Looking closer you can spot Chickweeds single line of hairs running down the stem, whereas its lookalikes may have no hairs or hairs all over.
A look closer reveals Chickweeds single line of hairs running down the stem, whereas its lookalikes may have hairs all over or no hairs at all.
A row of Bittercress self-sowed between two sidewalks.
Self-sowed between two sidewalks is a row of Bittercress. A member of the Mustard family, Bittercress is rich with flavor and can be added to  foods as a tasty spice.
wild edible berries of vancouver british columbia canada
Amongst the Blackberry vine is last years Hawthorne berries. Snack on these and get a dose of Vitamin’s C and B complex. Just be sure to spit out the seed!

Whether you’re a wild edible food enthusiast like myself or simply an adventurous person seeking a new “playground”, Vancouver BC is well equipped to appease your appetite. So next time you find your eyes hooked on the sights of a new city, be sure to also take a look down by your feet, there just may be an exotic dish perched in that not-so-exotic location.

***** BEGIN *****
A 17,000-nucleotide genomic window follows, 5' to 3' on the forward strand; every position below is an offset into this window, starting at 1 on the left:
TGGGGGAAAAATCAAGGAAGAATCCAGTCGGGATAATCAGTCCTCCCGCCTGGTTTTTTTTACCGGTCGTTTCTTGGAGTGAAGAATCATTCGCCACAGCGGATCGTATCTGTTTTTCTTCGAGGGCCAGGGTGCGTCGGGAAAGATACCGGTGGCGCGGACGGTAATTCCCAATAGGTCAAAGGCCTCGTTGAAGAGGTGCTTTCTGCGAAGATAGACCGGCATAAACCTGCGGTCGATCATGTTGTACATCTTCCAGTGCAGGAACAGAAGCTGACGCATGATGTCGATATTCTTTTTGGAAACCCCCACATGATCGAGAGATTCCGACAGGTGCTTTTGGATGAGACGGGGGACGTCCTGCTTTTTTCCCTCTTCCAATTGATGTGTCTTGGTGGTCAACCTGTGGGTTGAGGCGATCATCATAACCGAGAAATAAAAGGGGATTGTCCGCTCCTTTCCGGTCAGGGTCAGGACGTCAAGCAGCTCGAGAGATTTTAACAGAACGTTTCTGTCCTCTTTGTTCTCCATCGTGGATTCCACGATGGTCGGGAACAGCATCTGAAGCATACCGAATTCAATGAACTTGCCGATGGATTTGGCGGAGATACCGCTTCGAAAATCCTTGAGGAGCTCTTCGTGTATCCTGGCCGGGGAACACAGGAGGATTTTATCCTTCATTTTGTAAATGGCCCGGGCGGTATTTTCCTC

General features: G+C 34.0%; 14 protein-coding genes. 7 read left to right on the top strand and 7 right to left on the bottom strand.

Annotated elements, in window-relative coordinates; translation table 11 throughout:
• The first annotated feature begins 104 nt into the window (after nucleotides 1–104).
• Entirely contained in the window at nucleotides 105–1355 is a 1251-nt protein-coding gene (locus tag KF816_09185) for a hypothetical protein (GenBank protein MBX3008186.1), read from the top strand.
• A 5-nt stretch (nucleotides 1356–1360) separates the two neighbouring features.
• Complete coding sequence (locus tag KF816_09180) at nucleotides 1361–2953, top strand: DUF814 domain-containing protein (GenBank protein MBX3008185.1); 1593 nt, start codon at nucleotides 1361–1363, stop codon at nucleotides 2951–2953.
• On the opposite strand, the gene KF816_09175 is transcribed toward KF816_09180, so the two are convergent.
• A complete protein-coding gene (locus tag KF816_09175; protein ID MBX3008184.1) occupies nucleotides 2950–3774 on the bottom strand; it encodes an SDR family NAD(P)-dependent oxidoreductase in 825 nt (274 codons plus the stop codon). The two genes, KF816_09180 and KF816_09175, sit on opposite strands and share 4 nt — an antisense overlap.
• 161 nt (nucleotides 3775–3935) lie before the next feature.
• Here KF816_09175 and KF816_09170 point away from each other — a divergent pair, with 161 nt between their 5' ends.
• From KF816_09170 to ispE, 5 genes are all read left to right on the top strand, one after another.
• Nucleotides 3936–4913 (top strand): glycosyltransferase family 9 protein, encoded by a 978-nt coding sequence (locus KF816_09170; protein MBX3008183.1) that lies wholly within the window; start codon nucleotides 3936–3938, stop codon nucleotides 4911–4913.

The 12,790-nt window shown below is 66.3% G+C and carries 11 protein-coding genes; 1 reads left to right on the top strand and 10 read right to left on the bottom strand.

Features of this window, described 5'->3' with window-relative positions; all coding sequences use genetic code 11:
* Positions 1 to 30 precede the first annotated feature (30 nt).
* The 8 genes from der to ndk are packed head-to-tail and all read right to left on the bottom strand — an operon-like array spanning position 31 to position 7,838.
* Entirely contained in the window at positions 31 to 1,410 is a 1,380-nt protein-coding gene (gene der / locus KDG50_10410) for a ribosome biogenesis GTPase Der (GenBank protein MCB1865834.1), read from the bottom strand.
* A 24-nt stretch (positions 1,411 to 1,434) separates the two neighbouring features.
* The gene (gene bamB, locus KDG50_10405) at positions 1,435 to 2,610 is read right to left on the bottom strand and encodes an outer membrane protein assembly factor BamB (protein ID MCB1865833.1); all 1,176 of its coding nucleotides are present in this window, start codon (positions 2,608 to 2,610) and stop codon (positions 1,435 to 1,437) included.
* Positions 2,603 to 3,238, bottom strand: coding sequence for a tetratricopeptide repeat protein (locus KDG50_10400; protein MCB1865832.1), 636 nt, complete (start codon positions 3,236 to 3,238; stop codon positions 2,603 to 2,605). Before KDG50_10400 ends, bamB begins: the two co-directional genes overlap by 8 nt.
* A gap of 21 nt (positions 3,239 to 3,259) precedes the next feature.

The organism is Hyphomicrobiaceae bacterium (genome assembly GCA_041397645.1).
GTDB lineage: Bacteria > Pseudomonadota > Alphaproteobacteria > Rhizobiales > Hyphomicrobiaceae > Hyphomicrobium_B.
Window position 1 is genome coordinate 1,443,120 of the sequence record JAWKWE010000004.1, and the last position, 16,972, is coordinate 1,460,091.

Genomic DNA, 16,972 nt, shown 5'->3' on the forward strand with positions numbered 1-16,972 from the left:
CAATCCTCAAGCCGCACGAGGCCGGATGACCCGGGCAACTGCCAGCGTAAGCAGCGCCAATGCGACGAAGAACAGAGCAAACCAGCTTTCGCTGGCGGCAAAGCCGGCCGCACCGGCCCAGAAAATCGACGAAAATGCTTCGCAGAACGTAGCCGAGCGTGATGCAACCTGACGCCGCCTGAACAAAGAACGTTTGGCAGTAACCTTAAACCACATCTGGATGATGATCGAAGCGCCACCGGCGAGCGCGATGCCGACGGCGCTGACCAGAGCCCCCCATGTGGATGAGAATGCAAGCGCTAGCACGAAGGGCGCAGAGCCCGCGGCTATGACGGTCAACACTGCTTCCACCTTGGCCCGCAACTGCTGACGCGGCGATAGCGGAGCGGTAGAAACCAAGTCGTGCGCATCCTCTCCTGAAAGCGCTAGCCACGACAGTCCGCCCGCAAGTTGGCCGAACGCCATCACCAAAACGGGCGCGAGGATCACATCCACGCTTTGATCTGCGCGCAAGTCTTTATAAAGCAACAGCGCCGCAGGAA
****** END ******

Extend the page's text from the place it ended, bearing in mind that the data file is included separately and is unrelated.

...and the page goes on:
Till next time, Happy foraging!


Special thanks to JD Bump for providing myself a level of accountability and helping me realize my goals. Thank you!


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2 comments

  1. Too bad the sun did not shine on your day of shutter snapping, Hank. Vancouver is my home. I love it so much. Thanks for the glimpse of edible weeds. I never knew I had such treasure in my own garden.

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    • Yea some sunshine would have definitely made the city a little more photogenic, but still a beautiful place nonetheless. I’ll have to go back this summer. Glad I could share a glimpse for you. It’s inspiring for me to see this unnoticed food all over the place.
      Cheers!
      -Hank H.